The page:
“Nowadays, there is a real need for zero emission machines in underground mines and particularly in narrow vein operations,” Melkonian said. “This version is already eagerly awaited by our customers around the world, especially those in South America, Australia and Europe. “We have always been very concerned about environmental issues and health and safety,” he added. “This is why battery powered machines are a must-have in our industry, to reduce ventilation and infrastructure costs and improve the air quality in mines to protect the workers. As Aramine is making it simple to adopt and use daily, battery powered technology will have a big place in the future of mining.”

Epiroc Rigs Shine at Kittilä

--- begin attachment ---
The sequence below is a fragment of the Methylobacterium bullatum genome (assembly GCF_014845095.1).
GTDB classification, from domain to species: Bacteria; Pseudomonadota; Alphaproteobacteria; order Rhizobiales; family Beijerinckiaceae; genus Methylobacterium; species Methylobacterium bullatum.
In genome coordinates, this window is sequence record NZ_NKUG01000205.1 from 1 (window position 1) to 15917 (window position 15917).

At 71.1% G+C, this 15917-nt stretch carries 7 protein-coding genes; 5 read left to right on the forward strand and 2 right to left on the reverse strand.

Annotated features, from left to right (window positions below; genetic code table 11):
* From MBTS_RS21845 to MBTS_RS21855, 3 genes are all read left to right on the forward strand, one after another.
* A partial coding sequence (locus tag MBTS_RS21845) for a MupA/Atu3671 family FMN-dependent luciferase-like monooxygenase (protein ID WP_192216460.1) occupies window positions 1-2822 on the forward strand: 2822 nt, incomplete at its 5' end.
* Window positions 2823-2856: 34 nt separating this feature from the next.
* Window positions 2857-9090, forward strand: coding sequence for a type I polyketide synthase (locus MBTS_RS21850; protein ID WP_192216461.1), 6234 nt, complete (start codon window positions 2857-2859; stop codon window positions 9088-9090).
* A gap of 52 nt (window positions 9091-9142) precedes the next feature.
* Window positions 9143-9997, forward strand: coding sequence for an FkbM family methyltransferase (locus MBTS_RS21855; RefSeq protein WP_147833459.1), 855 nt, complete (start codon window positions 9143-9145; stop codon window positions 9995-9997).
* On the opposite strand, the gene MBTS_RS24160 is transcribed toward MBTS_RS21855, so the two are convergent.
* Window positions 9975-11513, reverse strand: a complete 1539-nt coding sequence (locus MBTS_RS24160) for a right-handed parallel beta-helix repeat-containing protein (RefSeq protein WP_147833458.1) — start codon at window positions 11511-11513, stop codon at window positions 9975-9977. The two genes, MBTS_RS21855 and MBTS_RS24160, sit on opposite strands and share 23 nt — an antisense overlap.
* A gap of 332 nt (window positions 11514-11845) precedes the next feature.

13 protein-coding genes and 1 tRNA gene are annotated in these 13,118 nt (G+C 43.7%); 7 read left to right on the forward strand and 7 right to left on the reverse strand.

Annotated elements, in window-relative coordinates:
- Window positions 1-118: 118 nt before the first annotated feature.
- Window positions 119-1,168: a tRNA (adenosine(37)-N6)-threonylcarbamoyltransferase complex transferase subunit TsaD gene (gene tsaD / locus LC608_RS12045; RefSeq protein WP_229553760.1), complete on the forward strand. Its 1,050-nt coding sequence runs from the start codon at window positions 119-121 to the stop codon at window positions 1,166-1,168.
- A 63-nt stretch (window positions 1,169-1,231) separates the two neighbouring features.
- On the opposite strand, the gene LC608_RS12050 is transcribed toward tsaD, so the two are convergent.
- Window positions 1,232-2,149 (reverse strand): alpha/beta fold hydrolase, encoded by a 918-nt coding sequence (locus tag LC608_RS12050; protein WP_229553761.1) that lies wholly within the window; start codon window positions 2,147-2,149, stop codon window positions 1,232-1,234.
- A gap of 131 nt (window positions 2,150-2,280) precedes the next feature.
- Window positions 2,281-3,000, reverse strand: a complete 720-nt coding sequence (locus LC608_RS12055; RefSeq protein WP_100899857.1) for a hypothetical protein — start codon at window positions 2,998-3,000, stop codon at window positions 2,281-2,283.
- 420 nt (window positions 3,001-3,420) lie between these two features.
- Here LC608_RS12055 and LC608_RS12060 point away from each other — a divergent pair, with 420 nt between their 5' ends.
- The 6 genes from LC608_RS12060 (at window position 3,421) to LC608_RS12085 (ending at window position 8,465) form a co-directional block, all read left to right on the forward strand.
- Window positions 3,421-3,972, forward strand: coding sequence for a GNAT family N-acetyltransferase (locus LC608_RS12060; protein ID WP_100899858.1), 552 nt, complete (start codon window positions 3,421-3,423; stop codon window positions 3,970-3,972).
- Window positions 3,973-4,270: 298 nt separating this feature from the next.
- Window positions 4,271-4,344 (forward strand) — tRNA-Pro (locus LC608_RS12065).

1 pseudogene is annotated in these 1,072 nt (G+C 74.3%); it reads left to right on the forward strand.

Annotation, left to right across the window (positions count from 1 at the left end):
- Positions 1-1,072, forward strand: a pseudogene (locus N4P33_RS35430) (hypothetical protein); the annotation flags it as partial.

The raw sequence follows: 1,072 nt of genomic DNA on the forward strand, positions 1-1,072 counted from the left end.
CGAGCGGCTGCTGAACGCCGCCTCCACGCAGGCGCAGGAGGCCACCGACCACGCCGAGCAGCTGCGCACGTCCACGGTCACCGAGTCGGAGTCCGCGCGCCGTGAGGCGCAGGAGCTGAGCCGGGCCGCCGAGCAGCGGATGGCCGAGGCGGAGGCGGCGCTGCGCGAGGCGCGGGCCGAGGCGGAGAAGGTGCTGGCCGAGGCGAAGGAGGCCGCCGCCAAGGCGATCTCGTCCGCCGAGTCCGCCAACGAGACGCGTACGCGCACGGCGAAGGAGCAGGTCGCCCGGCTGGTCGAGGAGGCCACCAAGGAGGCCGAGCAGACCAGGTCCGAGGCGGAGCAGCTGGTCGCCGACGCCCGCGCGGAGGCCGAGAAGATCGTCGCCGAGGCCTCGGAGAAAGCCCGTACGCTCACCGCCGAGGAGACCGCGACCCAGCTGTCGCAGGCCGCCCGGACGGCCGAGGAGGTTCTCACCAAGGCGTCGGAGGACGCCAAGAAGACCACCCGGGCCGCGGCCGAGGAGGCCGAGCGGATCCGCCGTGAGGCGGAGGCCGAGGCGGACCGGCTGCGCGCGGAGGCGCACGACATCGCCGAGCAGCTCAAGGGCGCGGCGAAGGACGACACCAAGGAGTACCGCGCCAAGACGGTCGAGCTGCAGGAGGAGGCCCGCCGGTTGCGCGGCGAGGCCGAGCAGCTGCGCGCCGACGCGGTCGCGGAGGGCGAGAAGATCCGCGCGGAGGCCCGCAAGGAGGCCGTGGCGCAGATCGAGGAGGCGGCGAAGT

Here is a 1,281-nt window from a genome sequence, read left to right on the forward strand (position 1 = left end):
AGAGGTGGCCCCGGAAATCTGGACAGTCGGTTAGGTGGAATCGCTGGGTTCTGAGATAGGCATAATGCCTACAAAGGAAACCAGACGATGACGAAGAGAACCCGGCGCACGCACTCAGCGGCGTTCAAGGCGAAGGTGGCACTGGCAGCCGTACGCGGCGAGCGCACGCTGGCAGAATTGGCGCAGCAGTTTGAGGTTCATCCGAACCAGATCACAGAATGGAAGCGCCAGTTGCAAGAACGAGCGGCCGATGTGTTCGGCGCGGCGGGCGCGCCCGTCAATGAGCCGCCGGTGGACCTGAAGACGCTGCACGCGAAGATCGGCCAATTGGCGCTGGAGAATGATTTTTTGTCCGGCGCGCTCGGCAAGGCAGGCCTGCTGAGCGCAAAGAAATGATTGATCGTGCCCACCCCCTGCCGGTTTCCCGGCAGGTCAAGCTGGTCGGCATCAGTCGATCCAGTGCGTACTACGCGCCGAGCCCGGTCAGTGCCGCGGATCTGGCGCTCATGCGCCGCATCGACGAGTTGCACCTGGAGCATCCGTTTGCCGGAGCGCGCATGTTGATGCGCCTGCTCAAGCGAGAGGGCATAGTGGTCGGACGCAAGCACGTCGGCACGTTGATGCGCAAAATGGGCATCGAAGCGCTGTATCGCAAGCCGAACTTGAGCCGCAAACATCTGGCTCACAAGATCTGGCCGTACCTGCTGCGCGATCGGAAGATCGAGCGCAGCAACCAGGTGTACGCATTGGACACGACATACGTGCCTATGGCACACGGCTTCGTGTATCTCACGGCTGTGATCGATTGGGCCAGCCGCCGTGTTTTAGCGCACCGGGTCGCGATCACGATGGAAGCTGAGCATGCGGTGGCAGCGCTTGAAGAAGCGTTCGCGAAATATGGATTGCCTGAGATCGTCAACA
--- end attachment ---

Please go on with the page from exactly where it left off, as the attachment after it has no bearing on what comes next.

In Finland, Agnico Eagle’s Kittilä gold mine provided a testing ground for Epiroc’s next generation BEVs as part of the European Union-funded SIMS project. The project, which came to a close in April 2020, lasted three years and was tasked with developing smart and environmentally friendly systems for the mining industry. Following the tests, the mine decided to purchase two Boltec E battery-powered bolting rigs. The first unit arrived at Kittilä in early November, and the second a few weeks later.

Jari Kolehmainen, Kittilä’s production manager, said the team’s first impressions were very positive. “The performance of the machines is at least at the same level as that of diesel machines. Productivity has improved with the development of equipment,” he commented. “The change in air quality [underground] is clear. In the future, we want to reduce our carbon footprint and move toward zero-emission technology, as well as move forward in well-being at work. The SIMS project showed that battery technology has made great leaps forward.”